Maine coffee milk company rockets across New England

Carson Lynch and partner Bet Black make coffee milk in their new production facility.

It’s called Rocket Fuel for a reason.

A few slugs of Carson Lynch’s potion, made with dark roast coffee, caramelized sugar and Maine dairy, delivers lift off. Since hitting the market nine years ago, Rocket Fuel has steadily powered its way across New England.

“Coffee milk is a New England tradition, but it had fallen off in awareness,” said Lynch, the former owner of The Gorham Grind, where Rocket Fuel launched in 2008. “Because of our marketplace success we were ready to grow.”

Lynch pours coffee syrup in his new Biddeford facility.

Since 2011 Rocket Fuel sales has increased fivefold. Last year he sold $54,000 of the high-test tonic. With a new manufacturing facility up and running in Biddeford and accounts in Massachusetts such as Whole Foods Market and Roche Bros. lining up, he expects to double that this year.

“Out of nowhere there came a jump in awareness for the drink. Folks started traveling from Portland to Gorham for Rocket Fuel,” he said. And when he couldn’t keep up, “the light went off and I said I need to focus on this.”

Lynch found a partner, Saco native James Black, created a new company called Constellation Beverage, purchased a former deli in Biddeford in March, and closed the Gorham cafe in early May. Expanding from a 350-square-foot production space to 1,200 square feet near University of New England gives him room to grow.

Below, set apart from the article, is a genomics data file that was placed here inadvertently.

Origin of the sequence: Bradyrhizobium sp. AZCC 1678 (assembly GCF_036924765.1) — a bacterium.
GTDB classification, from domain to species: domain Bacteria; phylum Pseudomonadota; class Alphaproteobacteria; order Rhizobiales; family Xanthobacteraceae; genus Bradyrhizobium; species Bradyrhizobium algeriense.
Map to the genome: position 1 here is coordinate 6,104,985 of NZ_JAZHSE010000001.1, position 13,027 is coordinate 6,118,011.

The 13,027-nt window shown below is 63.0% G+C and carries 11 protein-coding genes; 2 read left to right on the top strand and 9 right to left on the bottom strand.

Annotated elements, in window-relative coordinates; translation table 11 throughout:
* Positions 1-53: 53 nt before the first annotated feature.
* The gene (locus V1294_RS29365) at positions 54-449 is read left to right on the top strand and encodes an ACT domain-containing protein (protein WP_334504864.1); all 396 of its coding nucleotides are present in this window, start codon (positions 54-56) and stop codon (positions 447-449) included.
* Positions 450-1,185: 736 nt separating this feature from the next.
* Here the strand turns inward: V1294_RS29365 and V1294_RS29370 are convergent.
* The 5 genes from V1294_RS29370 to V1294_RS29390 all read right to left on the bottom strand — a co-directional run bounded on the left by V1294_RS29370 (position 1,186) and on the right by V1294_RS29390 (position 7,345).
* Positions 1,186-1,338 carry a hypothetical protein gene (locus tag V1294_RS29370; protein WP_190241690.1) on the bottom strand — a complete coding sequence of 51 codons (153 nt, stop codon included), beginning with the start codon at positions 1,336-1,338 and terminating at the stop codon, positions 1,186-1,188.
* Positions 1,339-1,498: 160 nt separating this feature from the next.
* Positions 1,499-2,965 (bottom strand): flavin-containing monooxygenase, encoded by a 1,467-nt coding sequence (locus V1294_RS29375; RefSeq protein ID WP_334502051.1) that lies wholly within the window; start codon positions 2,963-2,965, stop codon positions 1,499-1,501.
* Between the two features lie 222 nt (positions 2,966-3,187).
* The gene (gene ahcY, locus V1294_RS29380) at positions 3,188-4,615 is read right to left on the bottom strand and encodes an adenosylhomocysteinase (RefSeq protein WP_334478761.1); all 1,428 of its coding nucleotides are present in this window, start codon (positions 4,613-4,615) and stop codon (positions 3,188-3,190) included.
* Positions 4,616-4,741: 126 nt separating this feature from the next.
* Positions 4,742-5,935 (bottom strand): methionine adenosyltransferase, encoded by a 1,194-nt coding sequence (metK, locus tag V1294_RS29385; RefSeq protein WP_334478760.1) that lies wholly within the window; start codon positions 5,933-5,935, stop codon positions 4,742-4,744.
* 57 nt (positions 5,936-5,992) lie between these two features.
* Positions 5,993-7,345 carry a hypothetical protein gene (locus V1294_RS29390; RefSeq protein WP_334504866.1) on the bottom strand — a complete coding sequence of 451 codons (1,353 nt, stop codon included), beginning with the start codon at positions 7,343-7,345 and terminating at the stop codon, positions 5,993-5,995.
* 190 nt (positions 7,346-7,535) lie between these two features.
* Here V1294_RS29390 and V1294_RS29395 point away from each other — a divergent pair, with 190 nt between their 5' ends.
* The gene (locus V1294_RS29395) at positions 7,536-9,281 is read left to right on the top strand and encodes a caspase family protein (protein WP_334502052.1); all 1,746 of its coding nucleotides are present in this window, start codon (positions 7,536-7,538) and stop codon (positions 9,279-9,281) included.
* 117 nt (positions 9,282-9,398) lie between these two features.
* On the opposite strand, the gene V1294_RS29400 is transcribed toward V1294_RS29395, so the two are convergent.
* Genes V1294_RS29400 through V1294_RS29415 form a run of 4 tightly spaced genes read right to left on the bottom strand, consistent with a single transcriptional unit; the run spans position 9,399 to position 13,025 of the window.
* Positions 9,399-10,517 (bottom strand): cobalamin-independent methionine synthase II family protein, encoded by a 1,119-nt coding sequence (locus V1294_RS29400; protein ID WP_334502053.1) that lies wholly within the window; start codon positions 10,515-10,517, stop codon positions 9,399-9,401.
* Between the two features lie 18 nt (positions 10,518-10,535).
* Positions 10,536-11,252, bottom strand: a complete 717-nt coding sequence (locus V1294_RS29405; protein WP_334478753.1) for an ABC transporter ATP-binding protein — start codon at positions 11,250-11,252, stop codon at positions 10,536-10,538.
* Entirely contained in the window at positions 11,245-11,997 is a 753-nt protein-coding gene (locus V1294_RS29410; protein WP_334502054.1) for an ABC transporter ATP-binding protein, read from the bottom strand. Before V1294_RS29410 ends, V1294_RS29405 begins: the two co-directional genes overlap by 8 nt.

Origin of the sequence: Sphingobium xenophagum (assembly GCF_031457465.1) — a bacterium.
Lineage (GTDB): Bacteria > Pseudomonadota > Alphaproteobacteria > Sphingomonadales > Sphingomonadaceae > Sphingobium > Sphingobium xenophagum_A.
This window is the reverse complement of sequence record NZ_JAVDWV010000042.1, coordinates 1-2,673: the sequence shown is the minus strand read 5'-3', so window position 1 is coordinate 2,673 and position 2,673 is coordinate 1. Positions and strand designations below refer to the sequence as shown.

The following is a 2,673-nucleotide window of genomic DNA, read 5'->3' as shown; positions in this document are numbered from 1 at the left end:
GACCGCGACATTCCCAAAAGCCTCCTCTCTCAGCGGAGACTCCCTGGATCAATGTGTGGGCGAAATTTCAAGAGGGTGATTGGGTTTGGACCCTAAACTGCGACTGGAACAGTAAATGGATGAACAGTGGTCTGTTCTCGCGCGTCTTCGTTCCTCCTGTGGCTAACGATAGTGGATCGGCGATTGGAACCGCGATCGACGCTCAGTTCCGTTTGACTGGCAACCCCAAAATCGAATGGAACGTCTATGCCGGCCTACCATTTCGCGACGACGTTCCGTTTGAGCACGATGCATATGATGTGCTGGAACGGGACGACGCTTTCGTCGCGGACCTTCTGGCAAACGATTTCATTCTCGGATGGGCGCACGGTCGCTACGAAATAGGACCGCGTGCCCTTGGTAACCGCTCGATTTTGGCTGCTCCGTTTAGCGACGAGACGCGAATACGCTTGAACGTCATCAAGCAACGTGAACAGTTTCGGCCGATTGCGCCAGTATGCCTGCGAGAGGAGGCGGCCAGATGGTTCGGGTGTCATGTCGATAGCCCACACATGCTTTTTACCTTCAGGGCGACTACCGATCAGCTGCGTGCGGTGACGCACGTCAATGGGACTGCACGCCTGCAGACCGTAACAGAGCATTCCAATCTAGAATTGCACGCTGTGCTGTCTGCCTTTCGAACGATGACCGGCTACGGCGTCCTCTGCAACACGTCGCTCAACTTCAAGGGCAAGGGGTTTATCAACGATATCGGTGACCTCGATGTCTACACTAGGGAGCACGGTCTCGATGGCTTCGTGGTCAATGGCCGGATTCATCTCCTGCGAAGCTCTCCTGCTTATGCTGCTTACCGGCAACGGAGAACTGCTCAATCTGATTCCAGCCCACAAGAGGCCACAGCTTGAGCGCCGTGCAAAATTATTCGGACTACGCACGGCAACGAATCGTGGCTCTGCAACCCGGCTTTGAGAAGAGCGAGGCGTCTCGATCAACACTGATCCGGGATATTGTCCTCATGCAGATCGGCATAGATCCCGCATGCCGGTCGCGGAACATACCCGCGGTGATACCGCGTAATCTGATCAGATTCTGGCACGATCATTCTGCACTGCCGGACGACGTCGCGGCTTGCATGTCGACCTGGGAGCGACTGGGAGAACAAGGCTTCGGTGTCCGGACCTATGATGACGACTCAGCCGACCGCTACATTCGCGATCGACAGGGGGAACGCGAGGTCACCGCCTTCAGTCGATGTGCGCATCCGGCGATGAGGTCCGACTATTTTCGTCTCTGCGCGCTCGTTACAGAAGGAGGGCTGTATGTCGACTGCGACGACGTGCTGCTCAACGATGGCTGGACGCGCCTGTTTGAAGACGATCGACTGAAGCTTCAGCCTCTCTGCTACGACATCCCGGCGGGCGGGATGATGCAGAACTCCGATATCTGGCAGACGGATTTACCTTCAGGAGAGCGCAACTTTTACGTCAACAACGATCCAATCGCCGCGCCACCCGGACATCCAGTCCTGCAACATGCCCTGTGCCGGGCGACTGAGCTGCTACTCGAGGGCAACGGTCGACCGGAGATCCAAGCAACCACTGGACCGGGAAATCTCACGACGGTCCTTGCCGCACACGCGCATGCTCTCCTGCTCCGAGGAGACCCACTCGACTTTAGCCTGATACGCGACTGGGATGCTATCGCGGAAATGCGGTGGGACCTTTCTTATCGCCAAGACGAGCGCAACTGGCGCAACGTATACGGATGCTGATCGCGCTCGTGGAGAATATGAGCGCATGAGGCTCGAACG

“Most coffee milks taste like milk coffee,” said Lynch, “this is coffee milk, bold and sweet with staying power.” With the caffeine equivalent of up to three espresso shots, it packs a punch. “I wanted this milk to be coffee forward.”

Sold cold, frothed latte style or as a cocktail with Jameson whiskey, it’s a runaway hit on the brunch circuit.

“It is very popular.  We run out every week,” said Lloyd Yesberger, host at Bayside American Cafe in Portland. “It’s dangerous.”

But not too dangerous. Aware that some black coffee drinkers are hesitant to imbibe, his recipe is attuned (much like his business plan) to unfold slow and steady. “The lift from the drink is a long arc and not a spike and crash,” he said.

In October Lynch plans to open Grounds Control, 169 Pool St, Biddeford, as a cafe and coffee milk tasting room.


Kathleen Pierce

About Kathleen Pierce

A lifelong journalist with a deep curiosity for what's next. Interested in food, culture, trends and the thrill of a good scoop. BDN features reporter based in Portland since 2013.